Alan Horne and Jeff Marquez: Newman notes that both Alan Horne and Jeff Marquez could make the Yankees out of Spring Training as relievers. He says that the club could do another starter-to-late-season reliever conversion, like that of Joba Chamberlain. Horne’s stuff is good for the bullpen, but last year had a 5.04 BB/9 rate in the 1st inning of starts, so his control might not be good as it takes him time to settle in. Marquez would be the groundball machine, but the Yankees’ bullpen doesn’t strike anyone out, and they already have LaTroy Hawkins to get a lot of groundballs.
Nick Green Signed: Green agreed on a minor league contract with the Yankees. On that note, Bronson Sardhina is being pursued as well on a minor-league deal. Newman notes that many of these fringe players don’t like to sign with the Yankees because the Yankees are very set with their lineups and pitching, so they won’t get much of an opportunity. Well, Nick Green isn’t a top prospect–he’s a fringe player, really–but he’s back with the Yankees, and could make the club out of Spring Training in the utility role as opposed to Alberto Gonzales.
Top 30 Prospects: #10 J. Brent Cox November 22, 2007Posted by Pablo Zevallos in J. Brent Cox, Top 30 Prospects.
Weight: 205 lbs
Drafted: Second Round, 2005, out of the University of Texas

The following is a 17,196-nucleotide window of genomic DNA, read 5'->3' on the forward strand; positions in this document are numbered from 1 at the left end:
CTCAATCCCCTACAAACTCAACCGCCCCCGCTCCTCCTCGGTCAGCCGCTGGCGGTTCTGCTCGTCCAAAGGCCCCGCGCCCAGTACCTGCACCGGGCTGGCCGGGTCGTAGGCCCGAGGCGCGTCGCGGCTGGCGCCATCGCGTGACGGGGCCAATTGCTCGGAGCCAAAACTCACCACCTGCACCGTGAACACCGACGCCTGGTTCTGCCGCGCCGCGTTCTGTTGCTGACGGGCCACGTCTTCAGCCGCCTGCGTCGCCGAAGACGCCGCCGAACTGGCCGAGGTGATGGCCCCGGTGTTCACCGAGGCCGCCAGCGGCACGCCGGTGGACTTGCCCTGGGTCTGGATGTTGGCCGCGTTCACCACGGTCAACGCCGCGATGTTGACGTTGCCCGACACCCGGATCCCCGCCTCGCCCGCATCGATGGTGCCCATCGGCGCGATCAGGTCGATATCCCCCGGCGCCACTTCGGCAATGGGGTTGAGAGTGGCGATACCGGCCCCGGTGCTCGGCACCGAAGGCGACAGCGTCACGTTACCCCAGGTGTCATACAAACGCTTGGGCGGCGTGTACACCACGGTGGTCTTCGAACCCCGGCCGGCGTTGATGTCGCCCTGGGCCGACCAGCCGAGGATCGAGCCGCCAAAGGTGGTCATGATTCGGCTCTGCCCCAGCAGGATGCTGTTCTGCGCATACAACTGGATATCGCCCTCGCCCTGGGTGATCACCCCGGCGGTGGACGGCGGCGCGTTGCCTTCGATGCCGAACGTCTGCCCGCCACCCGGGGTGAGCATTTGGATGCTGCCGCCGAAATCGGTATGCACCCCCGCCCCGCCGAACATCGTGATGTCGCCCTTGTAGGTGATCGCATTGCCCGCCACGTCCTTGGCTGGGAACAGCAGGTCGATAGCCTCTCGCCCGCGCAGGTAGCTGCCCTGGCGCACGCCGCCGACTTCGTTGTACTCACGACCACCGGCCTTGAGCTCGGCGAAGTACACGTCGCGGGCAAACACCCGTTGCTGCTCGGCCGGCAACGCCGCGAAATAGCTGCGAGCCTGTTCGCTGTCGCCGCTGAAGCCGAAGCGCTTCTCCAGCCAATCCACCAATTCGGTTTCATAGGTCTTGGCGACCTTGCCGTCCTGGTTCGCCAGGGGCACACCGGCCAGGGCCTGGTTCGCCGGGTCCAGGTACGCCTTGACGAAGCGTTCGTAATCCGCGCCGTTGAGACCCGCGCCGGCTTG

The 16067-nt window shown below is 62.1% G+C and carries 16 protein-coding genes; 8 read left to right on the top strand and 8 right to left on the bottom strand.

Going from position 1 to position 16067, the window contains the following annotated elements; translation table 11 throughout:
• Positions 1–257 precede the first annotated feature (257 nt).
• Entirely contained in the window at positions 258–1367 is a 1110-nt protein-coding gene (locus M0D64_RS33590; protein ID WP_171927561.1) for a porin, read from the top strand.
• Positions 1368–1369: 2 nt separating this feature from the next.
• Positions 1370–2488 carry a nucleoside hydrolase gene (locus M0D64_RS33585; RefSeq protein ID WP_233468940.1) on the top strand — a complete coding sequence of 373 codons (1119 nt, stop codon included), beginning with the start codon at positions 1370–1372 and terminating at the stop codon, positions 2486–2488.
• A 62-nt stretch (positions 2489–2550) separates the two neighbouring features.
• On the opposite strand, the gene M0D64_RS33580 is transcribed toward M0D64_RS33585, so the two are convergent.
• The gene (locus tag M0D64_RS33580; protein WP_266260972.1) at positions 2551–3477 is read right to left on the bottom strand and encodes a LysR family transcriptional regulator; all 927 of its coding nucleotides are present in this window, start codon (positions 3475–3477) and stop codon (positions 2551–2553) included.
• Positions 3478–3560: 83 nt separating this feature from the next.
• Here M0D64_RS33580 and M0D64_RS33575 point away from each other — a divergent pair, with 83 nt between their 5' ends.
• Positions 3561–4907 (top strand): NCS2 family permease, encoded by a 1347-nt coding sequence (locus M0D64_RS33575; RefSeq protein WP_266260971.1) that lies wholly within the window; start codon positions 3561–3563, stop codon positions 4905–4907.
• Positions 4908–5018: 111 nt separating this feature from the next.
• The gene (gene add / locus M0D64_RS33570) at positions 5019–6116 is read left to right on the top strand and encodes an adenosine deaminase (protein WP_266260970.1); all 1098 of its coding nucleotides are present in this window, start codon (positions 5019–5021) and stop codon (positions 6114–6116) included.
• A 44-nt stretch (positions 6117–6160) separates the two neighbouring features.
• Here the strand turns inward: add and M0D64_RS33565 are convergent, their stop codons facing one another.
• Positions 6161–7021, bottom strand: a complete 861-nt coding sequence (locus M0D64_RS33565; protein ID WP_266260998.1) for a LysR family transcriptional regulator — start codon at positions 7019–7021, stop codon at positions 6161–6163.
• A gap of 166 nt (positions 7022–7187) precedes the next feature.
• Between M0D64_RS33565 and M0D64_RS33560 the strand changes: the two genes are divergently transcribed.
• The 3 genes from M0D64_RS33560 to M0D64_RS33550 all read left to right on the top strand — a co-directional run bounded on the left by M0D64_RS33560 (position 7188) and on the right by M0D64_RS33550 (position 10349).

Position: Relief Pitcher
Stuff: Cox pitches from a 3/4 angle, and owns a 88-92 MPH fastball. He has a plus, devastating, 85 MPH slider that is his real strikeout pitch. His changeup grades as average.
Control/Performance: Control and command are Cox’s biggest assets. Unlike other talented relievers, though, his command does not escape him in a pressure situation. In 2006, his last year before elbow surgery, he pitched 77 innings at AA Trenton, allowing 54 H and 24 BB while K’ing 60.
Outlook: Cox has the potential to be a nice major league closer, or a quality set-up man. That is a big need for the Yankees, and should be ready for the 2008 season. He is major-league ready, and can be in the majors as soon as mid to late May. There is a chance he breaks camp with the Yankees, though.
Ceiling: B/B+, Health: B-, Comparison: Scot Shields
Yankees Eliminated, Torre’s Future in Doubt October 14, 2007Posted by Pablo Zevallos in Austin Jackson, Brett Gardner, Chien-Ming Wang, Eric Duncan, Humberto Sanchez, Ian Kennedy, J. Brent Cox, Joba Chamberlain, Joe Torre, Johan Santana, Jose Tabata, Postseason, Ross Ohlendorf.
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Due to the lack of updating, again, I haven’t mentioned a key event–the Yankees were eliminated. Now, this team had a couple of questions with them–Chien-Ming Wang (after the first game and based on his only other performance against Cleveland), the potential need to overuse Joba with a badly-timed slump by the Viz and the constant ineffectiveness of Farnsworth, and the revitalization of the offense after facing two Cy Young candidates. I felt that if the Yankees would have found a way to win this series, they were going all the way. Of course, they didn’t, and they are now stuck looking forward to Spring Training.